Sheffield is a hive of employee owned organisations and the place to embark on a learning journey to see what makes these places really tick.
Here Glen Dott, specialist advisor with Co-operative Development Scotland (CDS), reports back on his findings and offers plenty of food for thought.
‘Pigs might fly’ is the sort of cliché that applies to an idea that however well intended is unlikely to ever have any practical application. But when it comes to Pigs in the business world we have a model whose time has truly come and offers Scotland Plc. a dynamic alternative to growing the economy.
My role as a specialist advisor with CDS is to promote business ownership models which are Productive, Innovative, Growth-oriented and Sustainable. Pigs that fly in the commercial world…in other words!
With this in mind I was fortunate enough to be part of a trip to Sheffield to understand variations in ownership and governance models and their impact on performance. Sheffield happens to be a hive of Employee Owned organisations which exhibit diversity in structural and governance options and in their own way exhibit one or more of the ‘PIGS’ characteristics.
First port of call alongside tour leaders Andrew Harrison and Norman Watson from Co-ownership Solutions was Parfetts Cash and Carry. It’s a traditional cash and carry founded in 1980 by the Parfett family. Steve took over from his dad in 1989 and by 2006, when he started reviewing his own succession options, it had six depots and a £250m turnover.
Steve was heavily influenced by his time working as a management trainee at John Lewis which has galvanised him into pursuing an EO exit option. In 2008 55 per cent of the company shares were sold to an employee trust, with an option for the trust to take up the balance of the shares in future.
Employee engagement activities begun once the deal was concluded. Although it’s a fantastic result for 550 employees our advice generally is to engage with the workforce at the earlier opportunity available. Employees certainly now have their say, the business is growing and local jobs have been preserved.
After a gourmet lunch, courtesy of Parfetts, our next stop was Gripple, a model example of employee engagement and home of their eponymous and ingenious wire tensioning device. Charismatic and straight-talking founder Hugh Facey is one of the UKs foremost proponents of employee ownership and gave a fascinating account of his beliefs and the company.
A company limited by guarantee (GLIDE) has been set up as a holding company and will ultimately be the governing authority for Gripple and other operating companies and hold majority shares in the subsidiaries.
Employees are required to purchase shares and as demonstrated in the well attended communications meeting the returns, displayed publicly, are highly attractive. In addition to having a strong international focus, innovation and new product development are crucial with some 25 per cent of revenue being generated from products less than four years old.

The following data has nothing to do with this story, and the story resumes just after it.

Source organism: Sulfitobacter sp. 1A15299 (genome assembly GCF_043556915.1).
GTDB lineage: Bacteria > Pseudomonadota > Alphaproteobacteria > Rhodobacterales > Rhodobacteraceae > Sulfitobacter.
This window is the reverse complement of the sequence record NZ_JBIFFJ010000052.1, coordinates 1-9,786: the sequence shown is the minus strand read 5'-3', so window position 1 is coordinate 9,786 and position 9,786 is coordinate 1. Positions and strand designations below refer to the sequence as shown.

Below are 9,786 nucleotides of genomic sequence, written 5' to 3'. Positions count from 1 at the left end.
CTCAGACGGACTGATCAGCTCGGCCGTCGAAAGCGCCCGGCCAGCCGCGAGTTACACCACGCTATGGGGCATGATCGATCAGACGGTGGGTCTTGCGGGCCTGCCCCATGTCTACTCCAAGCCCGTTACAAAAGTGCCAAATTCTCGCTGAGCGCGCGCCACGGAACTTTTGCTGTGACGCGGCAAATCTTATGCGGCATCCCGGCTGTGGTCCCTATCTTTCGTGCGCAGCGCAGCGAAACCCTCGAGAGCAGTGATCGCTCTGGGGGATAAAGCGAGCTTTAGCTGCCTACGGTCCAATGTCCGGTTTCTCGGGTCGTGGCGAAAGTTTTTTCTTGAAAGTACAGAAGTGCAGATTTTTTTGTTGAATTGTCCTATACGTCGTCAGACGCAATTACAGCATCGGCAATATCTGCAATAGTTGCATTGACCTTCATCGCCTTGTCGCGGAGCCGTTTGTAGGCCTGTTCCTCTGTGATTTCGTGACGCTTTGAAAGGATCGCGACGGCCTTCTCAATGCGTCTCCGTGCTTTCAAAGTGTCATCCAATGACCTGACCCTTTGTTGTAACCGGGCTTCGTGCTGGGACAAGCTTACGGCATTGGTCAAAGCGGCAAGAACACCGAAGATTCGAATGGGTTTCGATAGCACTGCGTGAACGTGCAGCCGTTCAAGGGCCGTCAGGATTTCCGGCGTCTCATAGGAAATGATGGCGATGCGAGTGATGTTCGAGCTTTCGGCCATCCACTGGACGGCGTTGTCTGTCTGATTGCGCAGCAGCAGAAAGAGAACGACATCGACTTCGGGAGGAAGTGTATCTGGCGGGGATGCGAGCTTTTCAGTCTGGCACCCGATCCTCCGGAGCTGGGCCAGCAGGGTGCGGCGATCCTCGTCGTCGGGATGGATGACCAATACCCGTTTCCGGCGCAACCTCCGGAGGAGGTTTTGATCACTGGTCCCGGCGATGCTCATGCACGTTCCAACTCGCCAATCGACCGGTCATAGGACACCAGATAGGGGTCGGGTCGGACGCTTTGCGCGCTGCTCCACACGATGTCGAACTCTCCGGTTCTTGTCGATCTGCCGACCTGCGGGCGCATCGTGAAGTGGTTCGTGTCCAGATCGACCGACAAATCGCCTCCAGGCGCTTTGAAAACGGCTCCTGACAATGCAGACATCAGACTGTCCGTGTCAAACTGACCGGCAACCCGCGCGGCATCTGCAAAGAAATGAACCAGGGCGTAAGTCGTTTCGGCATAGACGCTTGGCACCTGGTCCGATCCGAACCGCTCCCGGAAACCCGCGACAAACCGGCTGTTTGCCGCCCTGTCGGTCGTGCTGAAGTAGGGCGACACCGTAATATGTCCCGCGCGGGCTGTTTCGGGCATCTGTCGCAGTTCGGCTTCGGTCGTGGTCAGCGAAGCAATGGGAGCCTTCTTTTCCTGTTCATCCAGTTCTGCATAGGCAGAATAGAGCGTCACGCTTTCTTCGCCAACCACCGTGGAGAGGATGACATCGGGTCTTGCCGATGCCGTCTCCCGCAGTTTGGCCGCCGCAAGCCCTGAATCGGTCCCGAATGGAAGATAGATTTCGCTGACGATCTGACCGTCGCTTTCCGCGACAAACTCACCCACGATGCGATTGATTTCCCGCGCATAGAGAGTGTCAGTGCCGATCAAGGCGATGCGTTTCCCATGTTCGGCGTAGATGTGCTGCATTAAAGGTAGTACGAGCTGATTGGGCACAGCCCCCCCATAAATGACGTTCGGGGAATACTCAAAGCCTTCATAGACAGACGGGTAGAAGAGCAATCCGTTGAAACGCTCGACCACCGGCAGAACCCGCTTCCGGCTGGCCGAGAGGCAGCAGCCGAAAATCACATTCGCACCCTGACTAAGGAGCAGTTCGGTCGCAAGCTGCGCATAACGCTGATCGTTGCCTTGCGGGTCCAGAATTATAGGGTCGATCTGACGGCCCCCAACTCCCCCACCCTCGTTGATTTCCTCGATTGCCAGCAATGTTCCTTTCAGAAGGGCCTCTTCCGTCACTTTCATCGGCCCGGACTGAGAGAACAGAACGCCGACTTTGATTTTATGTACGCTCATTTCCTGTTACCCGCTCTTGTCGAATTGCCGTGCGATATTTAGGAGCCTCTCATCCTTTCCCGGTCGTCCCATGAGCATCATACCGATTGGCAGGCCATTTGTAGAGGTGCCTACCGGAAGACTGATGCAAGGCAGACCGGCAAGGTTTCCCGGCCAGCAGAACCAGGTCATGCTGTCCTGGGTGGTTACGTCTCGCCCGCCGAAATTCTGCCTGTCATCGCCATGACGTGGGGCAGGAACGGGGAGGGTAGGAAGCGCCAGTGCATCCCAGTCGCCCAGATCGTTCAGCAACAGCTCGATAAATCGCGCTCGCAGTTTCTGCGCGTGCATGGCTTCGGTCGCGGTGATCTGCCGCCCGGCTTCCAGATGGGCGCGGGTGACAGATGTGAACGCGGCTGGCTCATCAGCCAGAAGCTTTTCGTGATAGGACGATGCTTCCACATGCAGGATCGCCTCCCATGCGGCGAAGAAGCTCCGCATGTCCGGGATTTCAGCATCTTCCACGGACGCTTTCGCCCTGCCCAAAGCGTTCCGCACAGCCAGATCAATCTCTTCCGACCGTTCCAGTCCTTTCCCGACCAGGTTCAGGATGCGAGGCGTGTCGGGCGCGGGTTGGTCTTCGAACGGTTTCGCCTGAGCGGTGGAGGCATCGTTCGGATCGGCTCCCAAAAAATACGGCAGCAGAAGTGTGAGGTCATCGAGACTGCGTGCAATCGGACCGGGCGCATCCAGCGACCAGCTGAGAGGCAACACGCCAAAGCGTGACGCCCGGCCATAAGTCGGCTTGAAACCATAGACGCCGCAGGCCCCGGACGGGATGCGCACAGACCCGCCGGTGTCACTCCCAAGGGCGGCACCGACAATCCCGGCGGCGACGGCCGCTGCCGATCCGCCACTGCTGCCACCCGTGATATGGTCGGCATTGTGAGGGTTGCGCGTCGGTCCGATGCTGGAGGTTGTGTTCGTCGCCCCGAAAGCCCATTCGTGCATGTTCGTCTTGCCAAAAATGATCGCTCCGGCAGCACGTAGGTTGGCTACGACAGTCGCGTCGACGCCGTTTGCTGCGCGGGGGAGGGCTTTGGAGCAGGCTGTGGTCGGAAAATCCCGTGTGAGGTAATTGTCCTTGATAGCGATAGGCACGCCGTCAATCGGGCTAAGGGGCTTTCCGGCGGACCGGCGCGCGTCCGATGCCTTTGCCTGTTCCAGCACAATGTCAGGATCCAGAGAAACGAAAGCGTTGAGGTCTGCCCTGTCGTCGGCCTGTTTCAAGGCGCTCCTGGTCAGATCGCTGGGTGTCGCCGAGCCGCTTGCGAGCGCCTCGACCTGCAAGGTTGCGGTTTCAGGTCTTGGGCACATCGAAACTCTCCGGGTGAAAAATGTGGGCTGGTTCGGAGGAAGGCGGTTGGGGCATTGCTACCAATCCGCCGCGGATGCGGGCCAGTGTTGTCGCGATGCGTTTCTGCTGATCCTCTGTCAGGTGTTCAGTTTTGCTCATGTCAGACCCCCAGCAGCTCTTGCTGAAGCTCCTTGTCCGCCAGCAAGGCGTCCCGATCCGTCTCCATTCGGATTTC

I couldn’t help admire the way that all staff were immaculately turned out by choice in company uniform – a fantastic endorsement of any business. Fun certainly appeared to be part of the ethos with a screening of a corporate video involving many in the Old West Gun Works and espousing all Gripple’s principles including honesty, integrity, commitment, humour and passion. Gripple is certainly productive, innovative, growth oriented and sustainable.
That evening we were treated to an overview of the Employee Ownership Association’s vision to increase EO contribution to GDP from three to 10 per cent by 2020. David Daws, legal partner at Co-ownership Solutions and part time helicopter pilot, gave an eloquent description of the governance system options within EOBs. The message from David was clear: keep transitions simple and don’t let the tax tail wag the corporate dog.
Next stop was School Trends. The business was founded by Peter Beeby who sold the business to an employee trust in 2004 to preserve the ethos and maintain a community culture. Employees are also required to buy shares as a condition of employment. The 120 employees are consulted widely on many decisions and have influence within the business, not least on the governing council, board of directors and via trustees.
We then travelled a short distance to a very interesting business. SUMA is a true workers’ co-operative and the largest equal pay organisation in Europe. All workers receive a flat wage of £14/hour and rotate jobs on a regular basis.
But wait for it…no-one is a boss! Sounds crazy? Maybe so, but both myself and my colleagues were impressed since the business has 100 members and turns over £30m annually. Furthermore it is growing and has successfully penetrated the Chinese market.
That’s amazing I hear you ask…how does such a ‘flat’ structure like SUMA deliver growth at a time of widespread economic gloom?
In truth, they are a highly organised worker community with a clear vision of the value they provide. They maintain close contact with their clients whilst and do so in a highly competitive marketplace.
Over tea and home baked cake in the canteen personnel officer Bob Cannell talked us through facts and figures relating to the business. It was set up as a workers’ co-operative in 1975, as an Industrial and Provident Society. Policy and direction is decided by general meeting of members, and an elected management committee oversees the fulfilment of a democratically agreed business plan.
Conventional no, but effective yes, SUMA passes the PIGS test with flying colours. They are productive, innovative, growth oriented and definitely sustainable. Food for thought.